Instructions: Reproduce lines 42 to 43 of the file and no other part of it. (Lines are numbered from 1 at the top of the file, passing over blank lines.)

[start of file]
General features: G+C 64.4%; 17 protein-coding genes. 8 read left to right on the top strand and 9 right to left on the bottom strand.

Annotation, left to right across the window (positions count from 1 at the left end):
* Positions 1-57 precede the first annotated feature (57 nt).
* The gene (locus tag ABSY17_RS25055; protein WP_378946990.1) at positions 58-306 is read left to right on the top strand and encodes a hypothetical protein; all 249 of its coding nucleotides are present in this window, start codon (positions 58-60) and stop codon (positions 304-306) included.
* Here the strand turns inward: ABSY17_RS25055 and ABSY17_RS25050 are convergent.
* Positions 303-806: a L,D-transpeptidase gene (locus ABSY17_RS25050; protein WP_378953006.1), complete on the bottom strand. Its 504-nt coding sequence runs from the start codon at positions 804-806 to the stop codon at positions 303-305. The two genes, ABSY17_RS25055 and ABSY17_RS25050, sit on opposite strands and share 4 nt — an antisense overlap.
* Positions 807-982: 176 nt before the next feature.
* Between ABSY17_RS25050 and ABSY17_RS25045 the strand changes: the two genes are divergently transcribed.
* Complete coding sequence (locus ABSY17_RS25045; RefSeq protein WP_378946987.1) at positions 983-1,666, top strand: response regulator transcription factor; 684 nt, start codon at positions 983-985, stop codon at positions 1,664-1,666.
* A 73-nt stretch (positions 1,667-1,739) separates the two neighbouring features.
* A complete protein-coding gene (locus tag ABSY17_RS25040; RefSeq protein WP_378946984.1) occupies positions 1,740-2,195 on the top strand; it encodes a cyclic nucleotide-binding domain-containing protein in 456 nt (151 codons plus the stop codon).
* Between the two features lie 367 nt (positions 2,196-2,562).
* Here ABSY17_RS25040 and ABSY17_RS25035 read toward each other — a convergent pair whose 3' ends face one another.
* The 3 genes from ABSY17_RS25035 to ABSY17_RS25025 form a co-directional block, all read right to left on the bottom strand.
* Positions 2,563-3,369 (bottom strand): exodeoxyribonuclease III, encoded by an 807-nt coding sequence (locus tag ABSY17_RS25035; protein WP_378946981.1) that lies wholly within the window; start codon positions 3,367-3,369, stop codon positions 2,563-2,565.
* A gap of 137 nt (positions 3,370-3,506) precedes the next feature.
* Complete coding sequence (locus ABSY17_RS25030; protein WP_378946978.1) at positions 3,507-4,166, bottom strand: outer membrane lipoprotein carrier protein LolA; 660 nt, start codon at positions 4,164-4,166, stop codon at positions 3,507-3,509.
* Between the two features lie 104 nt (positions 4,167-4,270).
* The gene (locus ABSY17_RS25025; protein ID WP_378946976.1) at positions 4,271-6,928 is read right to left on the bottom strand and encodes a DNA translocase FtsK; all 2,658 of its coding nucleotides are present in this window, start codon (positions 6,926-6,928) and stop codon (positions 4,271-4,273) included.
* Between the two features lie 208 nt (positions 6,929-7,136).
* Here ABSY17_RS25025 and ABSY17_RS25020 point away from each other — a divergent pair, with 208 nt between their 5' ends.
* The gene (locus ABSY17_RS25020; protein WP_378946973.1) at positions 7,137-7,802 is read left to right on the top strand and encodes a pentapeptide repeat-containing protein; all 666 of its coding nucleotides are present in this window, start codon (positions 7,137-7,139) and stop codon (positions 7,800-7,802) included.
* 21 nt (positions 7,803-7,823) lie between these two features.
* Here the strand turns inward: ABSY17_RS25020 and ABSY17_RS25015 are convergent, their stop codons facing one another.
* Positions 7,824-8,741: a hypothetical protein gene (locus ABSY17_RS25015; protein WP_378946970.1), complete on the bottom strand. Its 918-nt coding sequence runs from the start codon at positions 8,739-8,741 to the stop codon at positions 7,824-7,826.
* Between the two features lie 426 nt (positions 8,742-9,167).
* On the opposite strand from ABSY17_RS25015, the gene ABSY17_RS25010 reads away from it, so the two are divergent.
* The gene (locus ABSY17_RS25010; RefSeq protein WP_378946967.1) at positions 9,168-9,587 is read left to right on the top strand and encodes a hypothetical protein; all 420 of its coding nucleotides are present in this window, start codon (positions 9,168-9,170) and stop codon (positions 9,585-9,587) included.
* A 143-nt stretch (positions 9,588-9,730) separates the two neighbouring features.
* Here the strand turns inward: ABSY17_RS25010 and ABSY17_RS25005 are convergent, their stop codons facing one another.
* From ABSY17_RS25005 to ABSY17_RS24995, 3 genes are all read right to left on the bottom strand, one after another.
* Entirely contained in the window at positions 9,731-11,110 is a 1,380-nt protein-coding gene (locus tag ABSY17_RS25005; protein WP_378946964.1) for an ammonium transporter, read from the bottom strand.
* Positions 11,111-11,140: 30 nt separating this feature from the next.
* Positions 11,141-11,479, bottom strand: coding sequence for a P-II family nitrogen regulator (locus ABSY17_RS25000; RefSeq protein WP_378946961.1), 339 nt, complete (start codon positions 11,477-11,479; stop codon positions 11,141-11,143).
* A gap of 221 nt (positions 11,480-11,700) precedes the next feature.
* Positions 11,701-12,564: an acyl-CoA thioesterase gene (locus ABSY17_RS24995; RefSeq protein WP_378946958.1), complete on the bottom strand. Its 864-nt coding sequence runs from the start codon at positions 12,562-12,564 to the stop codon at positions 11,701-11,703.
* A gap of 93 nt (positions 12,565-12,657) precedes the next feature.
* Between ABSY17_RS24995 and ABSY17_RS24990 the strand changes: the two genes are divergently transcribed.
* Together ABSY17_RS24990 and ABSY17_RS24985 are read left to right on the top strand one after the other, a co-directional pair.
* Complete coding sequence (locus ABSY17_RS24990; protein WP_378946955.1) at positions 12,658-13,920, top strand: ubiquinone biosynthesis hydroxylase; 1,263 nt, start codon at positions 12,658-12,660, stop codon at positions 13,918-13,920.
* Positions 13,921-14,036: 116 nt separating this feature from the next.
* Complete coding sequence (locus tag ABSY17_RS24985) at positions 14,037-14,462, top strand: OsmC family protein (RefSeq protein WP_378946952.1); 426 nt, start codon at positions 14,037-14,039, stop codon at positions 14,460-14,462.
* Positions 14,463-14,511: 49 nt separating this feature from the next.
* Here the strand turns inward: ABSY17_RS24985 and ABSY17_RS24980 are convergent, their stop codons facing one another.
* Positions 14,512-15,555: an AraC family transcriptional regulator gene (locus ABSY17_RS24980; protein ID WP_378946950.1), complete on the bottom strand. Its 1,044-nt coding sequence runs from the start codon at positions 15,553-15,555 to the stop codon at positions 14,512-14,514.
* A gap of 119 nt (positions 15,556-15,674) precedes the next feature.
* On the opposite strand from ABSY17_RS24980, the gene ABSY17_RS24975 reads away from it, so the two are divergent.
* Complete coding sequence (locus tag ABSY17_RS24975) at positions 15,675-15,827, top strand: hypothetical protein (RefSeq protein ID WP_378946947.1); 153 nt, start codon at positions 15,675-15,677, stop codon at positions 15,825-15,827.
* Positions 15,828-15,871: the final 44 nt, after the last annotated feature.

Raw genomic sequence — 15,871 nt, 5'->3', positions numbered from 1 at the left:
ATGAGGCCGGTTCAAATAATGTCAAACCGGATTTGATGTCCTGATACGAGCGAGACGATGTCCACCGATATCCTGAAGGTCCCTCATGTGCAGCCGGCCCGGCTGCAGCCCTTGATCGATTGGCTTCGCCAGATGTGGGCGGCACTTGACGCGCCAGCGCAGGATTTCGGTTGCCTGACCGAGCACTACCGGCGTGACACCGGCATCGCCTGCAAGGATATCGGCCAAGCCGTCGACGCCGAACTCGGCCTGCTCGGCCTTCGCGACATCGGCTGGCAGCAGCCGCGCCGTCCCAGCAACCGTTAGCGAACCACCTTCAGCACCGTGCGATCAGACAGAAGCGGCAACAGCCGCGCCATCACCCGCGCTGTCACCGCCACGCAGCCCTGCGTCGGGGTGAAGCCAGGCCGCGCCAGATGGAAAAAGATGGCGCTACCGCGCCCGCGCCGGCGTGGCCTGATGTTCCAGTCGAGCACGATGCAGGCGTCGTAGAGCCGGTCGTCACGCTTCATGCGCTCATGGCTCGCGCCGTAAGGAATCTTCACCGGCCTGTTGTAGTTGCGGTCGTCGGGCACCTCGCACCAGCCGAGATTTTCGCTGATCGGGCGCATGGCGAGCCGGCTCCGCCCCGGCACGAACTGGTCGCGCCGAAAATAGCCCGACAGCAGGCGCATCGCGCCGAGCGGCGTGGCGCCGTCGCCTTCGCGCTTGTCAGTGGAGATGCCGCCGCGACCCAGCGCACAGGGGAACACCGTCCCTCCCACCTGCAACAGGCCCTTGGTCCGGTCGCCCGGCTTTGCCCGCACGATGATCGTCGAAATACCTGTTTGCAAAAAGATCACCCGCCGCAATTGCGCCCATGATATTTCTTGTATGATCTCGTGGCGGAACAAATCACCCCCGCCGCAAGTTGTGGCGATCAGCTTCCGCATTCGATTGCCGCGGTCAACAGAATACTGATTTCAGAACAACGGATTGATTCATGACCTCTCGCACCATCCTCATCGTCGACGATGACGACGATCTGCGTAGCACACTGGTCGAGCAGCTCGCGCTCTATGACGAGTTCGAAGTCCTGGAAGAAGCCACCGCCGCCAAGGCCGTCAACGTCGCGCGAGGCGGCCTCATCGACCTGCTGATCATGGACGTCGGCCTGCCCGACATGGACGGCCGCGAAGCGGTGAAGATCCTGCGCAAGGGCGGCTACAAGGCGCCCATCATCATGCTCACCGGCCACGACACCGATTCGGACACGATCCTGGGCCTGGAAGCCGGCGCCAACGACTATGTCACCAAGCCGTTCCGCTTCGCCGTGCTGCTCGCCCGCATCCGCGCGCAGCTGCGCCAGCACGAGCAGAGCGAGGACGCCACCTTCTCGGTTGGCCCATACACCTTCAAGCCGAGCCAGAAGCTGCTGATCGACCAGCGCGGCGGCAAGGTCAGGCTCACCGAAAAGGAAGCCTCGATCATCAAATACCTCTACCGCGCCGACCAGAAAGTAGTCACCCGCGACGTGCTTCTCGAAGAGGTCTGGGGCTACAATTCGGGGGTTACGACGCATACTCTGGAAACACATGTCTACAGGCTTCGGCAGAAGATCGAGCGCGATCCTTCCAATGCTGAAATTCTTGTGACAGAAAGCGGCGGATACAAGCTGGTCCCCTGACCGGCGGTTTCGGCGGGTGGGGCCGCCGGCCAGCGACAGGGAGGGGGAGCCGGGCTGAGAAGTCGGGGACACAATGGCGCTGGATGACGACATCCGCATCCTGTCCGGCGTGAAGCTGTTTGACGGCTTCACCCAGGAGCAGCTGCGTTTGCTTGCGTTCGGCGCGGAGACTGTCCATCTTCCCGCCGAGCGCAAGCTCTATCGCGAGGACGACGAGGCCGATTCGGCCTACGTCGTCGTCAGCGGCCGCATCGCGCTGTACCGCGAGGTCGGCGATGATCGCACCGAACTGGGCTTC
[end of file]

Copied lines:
* Complete coding sequence (locus tag ABSY17_RS24985) at positions 14,037-14,462, top strand: OsmC family protein (RefSeq protein WP_378946952.1); 426 nt, start codon at positions 14,037-14,039, stop codon at positions 14,460-14,462.
* Positions 14,463-14,511: 49 nt separating this feature from the next.